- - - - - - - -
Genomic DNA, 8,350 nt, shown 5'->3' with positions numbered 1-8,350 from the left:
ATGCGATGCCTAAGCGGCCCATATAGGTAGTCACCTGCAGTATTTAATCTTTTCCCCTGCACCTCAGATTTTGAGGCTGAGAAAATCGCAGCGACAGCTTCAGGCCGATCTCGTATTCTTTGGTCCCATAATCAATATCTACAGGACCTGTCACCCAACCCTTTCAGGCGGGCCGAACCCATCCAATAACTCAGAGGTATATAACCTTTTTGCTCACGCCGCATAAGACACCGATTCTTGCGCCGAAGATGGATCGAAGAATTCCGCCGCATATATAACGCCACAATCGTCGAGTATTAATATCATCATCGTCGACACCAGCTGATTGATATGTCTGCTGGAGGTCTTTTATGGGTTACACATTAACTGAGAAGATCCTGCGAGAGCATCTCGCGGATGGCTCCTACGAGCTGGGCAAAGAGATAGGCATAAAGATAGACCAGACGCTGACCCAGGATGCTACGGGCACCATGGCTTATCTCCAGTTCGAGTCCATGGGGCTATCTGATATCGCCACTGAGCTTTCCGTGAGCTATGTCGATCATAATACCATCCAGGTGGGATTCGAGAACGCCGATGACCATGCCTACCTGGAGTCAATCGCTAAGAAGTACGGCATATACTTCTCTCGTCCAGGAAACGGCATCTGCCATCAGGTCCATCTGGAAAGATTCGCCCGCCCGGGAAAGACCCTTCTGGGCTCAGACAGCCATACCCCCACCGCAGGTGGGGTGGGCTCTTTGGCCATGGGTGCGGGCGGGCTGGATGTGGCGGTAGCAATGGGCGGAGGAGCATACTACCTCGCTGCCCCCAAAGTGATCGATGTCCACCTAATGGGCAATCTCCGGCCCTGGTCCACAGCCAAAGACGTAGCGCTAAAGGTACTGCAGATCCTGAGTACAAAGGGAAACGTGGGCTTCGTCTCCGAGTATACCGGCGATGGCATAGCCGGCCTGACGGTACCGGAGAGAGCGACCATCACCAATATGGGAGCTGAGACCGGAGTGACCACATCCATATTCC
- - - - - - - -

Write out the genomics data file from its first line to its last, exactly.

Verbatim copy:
Genomic DNA, 8,350 nt, shown 5'->3' with positions numbered 1-8,350 from the left:
ATGCGATGCCTAAGCGGCCCATATAGGTAGTCACCTGCAGTATTTAATCTTTTCCCCTGCACCTCAGATTTTGAGGCTGAGAAAATCGCAGCGACAGCTTCAGGCCGATCTCGTATTCTTTGGTCCCATAATCAATATCTACAGGACCTGTCACCCAACCCTTTCAGGCGGGCCGAACCCATCCAATAACTCAGAGGTATATAACCTTTTTGCTCACGCCGCATAAGACACCGATTCTTGCGCCGAAGATGGATCGAAGAATTCCGCCGCATATATAACGCCACAATCGTCGAGTATTAATATCATCATCGTCGACACCAGCTGATTGATATGTCTGCTGGAGGTCTTTTATGGGTTACACATTAACTGAGAAGATCCTGCGAGAGCATCTCGCGGATGGCTCCTACGAGCTGGGCAAAGAGATAGGCATAAAGATAGACCAGACGCTGACCCAGGATGCTACGGGCACCATGGCTTATCTCCAGTTCGAGTCCATGGGGCTATCTGATATCGCCACTGAGCTTTCCGTGAGCTATGTCGATCATAATACCATCCAGGTGGGATTCGAGAACGCCGATGACCATGCCTACCTGGAGTCAATCGCTAAGAAGTACGGCATATACTTCTCTCGTCCAGGAAACGGCATCTGCCATCAGGTCCATCTGGAAAGATTCGCCCGCCCGGGAAAGACCCTTCTGGGCTCAGACAGCCATACCCCCACCGCAGGTGGGGTGGGCTCTTTGGCCATGGGTGCGGGCGGGCTGGATGTGGCGGTAGCAATGGGCGGAGGAGCATACTACCTCGCTGCCCCCAAAGTGATCGATGTCCACCTAATGGGCAATCTCCGGCCCTGGTCCACAGCCAAAGACGTAGCGCTAAAGGTACTGCAGATCCTGAGTACAAAGGGAAACGTGGGCTTCGTCTCCGAGTATACCGGCGATGGCATAGCCGGCCTGACGGTACCGGAGAGAGCGACCATCACCAATATGGGAGCTGAGACCGGAGTGACCACATCCATATTCC